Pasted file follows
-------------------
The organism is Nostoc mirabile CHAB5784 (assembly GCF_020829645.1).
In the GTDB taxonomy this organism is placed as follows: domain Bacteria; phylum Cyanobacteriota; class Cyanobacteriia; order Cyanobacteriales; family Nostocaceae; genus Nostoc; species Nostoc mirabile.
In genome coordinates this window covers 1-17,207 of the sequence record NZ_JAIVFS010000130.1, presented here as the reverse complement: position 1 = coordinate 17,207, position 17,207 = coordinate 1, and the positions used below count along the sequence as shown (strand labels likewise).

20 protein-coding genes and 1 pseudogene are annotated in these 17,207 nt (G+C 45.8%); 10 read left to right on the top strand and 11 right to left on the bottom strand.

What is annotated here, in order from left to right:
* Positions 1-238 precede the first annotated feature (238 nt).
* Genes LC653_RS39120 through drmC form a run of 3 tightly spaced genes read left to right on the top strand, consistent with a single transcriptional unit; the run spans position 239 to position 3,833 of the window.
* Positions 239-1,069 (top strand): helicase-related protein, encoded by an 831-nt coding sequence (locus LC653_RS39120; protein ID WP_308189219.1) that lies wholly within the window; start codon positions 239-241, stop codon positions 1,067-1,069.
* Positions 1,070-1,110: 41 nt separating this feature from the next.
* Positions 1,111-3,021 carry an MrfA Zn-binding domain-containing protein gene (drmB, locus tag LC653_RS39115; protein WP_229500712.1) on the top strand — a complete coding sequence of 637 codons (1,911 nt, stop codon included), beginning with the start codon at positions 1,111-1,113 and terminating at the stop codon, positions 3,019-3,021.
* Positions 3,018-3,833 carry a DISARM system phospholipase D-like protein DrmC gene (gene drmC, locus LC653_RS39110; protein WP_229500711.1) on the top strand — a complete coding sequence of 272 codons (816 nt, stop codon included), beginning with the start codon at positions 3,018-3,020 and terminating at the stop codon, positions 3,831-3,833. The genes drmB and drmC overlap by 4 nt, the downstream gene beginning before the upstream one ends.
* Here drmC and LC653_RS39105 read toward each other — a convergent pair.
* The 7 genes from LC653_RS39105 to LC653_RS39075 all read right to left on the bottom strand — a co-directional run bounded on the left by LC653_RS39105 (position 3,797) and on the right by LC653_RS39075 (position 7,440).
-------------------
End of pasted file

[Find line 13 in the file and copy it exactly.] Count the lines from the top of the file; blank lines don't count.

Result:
* The 7 genes from LC653_RS39105 to LC653_RS39075 all read right to left on the bottom strand — a co-directional run bounded on the left by LC653_RS39105 (position 3,797) and on the right by LC653_RS39075 (position 7,440).